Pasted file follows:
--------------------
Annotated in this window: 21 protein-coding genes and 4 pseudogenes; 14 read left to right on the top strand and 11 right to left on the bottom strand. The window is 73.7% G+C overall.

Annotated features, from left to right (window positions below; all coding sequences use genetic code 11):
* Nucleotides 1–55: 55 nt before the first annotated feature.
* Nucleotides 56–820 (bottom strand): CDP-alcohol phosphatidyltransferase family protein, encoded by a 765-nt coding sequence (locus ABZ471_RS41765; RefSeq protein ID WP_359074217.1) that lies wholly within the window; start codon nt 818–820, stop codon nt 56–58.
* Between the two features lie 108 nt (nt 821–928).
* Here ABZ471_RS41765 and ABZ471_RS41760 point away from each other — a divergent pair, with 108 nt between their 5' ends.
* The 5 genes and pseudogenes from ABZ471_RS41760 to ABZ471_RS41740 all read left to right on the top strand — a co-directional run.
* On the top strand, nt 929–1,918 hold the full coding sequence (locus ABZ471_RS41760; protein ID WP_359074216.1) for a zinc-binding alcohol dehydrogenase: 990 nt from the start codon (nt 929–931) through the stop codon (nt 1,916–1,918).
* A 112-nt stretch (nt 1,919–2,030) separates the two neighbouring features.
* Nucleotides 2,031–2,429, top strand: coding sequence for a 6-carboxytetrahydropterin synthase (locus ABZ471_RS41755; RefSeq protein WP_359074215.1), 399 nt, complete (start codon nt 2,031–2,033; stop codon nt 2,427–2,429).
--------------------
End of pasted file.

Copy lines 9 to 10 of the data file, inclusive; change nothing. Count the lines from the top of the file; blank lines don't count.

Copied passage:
* A 112-nt stretch (nt 1,919–2,030) separates the two neighbouring features.
* Nucleotides 2,031–2,429, top strand: coding sequence for a 6-carboxytetrahydropterin synthase (locus ABZ471_RS41755; RefSeq protein WP_359074215.1), 399 nt, complete (start codon nt 2,031–2,033; stop codon nt 2,427–2,429).